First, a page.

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The cross currents at play in the Brazilian retail pharmacy market

10 November 2015 Tania Rodrigues

Retail medicine prices are soon expected to increase for the Brazilian consumer, with the pharmaceutical industry admitting last month that discounts usually offered to distributors and retailers will be slashed. According to Nelson Mussolini, head of the Industry Syndicate of Pharmaceutical Products in the State of Sao Paulo (Sindusfarma), the next 60 days will see a dramatic reduction of discounts to pharmacy, as reported by local newspaper Folha de Sao Paulo. Price changes are usually more prevalent in April, shortly after the inter-ministerial Pharmaceutical Price Regulation Board (CMED) undertakes the annual price readjustment based on a complex formula delineated in 2003 legislation. The annual readjustment has generally tended to correspond to price increases.

But these price rises will be felt sooner by the consumer, according to Sindusfarma, due to pressure from higher energy prices on production costs, as well as the value of the dollar making imported raw materials much more expensive. In Brazil, about 90% of active pharmaceutical ingredients (APIs) used in medicines are imported. These factors have reduced the usually aggressive discounts offered to retail pharmacies, which will result in a drug with a higher consumer price but nevertheless one lower than CMED's cap or maximum commercialization price for the private sector. These earlier-than-usual price alterations are also likely to counterbalance the lower percentage rise permitted by the annual price readjustment calculation, which was perfected in February 2015. They are also likely to take into account the dramatic rise in taxes imposed by the drug regulator Anvisa to register new medicines.

This is set against large retail pharmacy chains' sales growing at rates above two digits despite Brazil officially being in an economic recession. According to the Brazilian Association of Pharmacy Chains and Drug Stores (Abrafarma), the large chains had sales of BRL 23.4 billion (USD 6.1 billion) from January - August 2015, a year-on-year rise of 12.75%. However, the sale of medicines dropped by 1.51% in August and 0.99% in terms of commercialized units. This deceleration is perhaps the reflection of a more cautious consumer with lower purchasing power due to growing income restrictions and increasing unemployment rates. While retail medicines are essential items and rely on a strong degree of inelasticity, consumers will scrutinize the price and the brand much more thoroughly before a purchase during an economic crisis. Pharmacies have grown the most amongst retailers in recent years, stimulated by accelerated consumption growth mainly due to the increase in income within the Brazilian middle classes.

Appetite for mergers and acquisitions cools down
The retail pharmacy scenario remains optimistic for 2015, although the enthusiasm for mergers and acquisitions (M&A) appears to have calmed down after a previous consolidation period. The only exception is the chain Drogaria Pacheco e da Drogaria Sao Paulo (DPSP) which had been in talks since February 2015 with the US pharmacy chain giant CVS Caremark. CVS already controls 80% of Brazilian pharmacy chain Onofre. However, CVS reportedly decided in June 2015 to put on hold plans for new acquisitions and interrupted the DPSP-related negotiations, according to local newspaper Valor Economico. Despite not knowing the true reasons for the halted negotiations, the same source allege that CVS needs to consolidate, having recently splashed out on the acquisitions of US-based pharmaceutical services supplier Omnicare and the pharmacy chain Target.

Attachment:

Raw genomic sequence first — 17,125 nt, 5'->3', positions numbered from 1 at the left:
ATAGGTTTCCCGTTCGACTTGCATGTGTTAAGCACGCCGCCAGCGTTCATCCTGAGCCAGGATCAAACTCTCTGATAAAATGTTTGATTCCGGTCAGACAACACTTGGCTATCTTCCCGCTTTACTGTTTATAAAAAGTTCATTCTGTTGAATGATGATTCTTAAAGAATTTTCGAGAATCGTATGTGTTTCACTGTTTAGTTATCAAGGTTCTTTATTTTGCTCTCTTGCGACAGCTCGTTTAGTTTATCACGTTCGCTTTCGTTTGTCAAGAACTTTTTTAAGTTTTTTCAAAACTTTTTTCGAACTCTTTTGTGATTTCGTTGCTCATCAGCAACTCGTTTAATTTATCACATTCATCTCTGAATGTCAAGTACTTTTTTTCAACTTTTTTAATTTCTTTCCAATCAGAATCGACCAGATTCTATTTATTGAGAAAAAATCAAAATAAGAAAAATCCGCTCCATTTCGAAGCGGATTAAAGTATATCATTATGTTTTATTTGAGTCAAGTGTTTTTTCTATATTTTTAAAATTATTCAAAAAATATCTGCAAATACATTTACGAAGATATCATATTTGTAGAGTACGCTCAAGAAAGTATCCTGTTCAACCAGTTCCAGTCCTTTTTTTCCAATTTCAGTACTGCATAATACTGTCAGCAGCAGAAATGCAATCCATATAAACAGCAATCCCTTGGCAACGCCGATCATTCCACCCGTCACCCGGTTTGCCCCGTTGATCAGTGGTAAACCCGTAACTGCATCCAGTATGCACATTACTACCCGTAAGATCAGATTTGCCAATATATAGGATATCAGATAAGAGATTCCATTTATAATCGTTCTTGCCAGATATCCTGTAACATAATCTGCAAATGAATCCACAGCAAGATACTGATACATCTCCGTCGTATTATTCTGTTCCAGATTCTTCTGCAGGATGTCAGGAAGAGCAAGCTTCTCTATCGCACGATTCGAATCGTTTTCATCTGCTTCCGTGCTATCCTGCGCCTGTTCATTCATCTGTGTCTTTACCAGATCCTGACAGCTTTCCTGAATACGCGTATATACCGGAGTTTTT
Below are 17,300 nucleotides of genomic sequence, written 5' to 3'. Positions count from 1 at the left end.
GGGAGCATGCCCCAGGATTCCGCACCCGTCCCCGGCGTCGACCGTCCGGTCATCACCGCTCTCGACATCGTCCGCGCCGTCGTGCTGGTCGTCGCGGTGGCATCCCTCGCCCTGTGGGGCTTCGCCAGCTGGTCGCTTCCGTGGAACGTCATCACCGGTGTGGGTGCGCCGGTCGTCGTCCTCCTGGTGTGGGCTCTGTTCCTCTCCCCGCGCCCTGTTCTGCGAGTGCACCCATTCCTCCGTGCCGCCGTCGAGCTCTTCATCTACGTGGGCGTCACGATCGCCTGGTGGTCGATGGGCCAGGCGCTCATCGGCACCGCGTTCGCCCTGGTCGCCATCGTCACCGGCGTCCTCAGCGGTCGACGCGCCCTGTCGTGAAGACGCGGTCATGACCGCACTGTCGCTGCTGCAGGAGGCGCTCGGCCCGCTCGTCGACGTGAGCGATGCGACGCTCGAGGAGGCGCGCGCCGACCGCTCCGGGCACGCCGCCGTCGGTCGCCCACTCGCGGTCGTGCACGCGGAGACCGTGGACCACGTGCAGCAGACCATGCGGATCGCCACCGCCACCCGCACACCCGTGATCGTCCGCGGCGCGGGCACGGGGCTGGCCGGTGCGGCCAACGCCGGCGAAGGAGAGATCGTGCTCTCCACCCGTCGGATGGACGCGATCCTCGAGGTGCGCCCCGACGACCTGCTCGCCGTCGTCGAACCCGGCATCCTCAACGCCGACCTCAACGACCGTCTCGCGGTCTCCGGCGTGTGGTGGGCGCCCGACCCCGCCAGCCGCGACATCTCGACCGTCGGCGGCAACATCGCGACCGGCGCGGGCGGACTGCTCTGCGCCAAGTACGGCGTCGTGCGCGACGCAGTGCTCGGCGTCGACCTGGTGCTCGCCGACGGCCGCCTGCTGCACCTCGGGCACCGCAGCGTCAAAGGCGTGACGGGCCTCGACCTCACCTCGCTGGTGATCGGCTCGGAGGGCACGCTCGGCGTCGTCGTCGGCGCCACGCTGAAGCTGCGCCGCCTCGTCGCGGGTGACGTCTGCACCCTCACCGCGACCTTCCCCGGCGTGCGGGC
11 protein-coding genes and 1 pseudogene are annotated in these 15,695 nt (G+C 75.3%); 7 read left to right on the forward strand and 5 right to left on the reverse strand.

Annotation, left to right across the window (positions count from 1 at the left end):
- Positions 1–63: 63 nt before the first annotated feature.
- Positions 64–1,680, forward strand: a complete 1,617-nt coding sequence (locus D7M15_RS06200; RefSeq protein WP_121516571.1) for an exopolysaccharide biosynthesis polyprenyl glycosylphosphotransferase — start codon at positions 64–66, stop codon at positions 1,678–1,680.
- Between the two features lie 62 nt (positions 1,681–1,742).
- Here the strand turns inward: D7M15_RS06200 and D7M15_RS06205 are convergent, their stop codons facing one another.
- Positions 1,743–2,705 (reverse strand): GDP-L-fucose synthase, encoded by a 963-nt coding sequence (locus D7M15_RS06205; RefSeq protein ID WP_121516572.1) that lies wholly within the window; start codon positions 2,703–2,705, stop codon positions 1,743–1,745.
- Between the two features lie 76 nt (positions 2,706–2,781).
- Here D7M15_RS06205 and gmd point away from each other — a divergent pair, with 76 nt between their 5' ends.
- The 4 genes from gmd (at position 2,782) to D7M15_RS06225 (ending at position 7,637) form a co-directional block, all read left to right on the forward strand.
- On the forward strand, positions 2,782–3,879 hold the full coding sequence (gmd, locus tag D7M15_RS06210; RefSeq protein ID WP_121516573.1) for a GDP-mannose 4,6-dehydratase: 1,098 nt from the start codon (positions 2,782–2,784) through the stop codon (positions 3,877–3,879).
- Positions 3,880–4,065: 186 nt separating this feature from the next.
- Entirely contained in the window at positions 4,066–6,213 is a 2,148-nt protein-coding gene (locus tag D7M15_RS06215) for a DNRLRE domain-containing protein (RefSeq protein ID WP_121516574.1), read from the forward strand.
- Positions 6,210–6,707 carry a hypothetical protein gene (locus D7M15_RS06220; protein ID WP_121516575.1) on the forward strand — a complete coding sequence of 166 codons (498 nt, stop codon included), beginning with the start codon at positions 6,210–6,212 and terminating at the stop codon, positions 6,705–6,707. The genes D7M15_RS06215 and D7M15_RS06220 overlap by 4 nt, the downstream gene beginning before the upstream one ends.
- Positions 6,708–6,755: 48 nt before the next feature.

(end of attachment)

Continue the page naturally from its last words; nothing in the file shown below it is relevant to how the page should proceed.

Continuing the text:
In order to survive, pharmacy chains such as Pague Menos are differentiating their business by investing in new pharmacy outlet models with more personalized pharmaceutical services, in line with CVS's concept of the Minute Clinic which has embraced the historical role of the pharmacy as a health establishment. During the economic crisis, pharmacies could also entice consumers to return with offers of longer payment deadlines, lines of credit or greater discounts. Amongst these offers are likely to be access to several discount programmes run by manufacturers for branded drugs to treat a range of diseases based on the patient's socio-economic profile.

This represents a form of intra-country tiered pricing (ICTP) that is a commercial strategy based on charging different prices for a drug to different segments of the same market. However, ICPT can only be practiced in Brazil when hidden in the form of discounts behind a uniform list price, since currently the CMED's private market maximum commercialization price is published. You can learn more about this commercial strategy in our study Intra-Country Tiered Pricing: Optimizing Pricing Strategies in Emerging Markets.

Tania Rodrigues is a senior life sciences research analyst for IHS
Posted 10 November 2015



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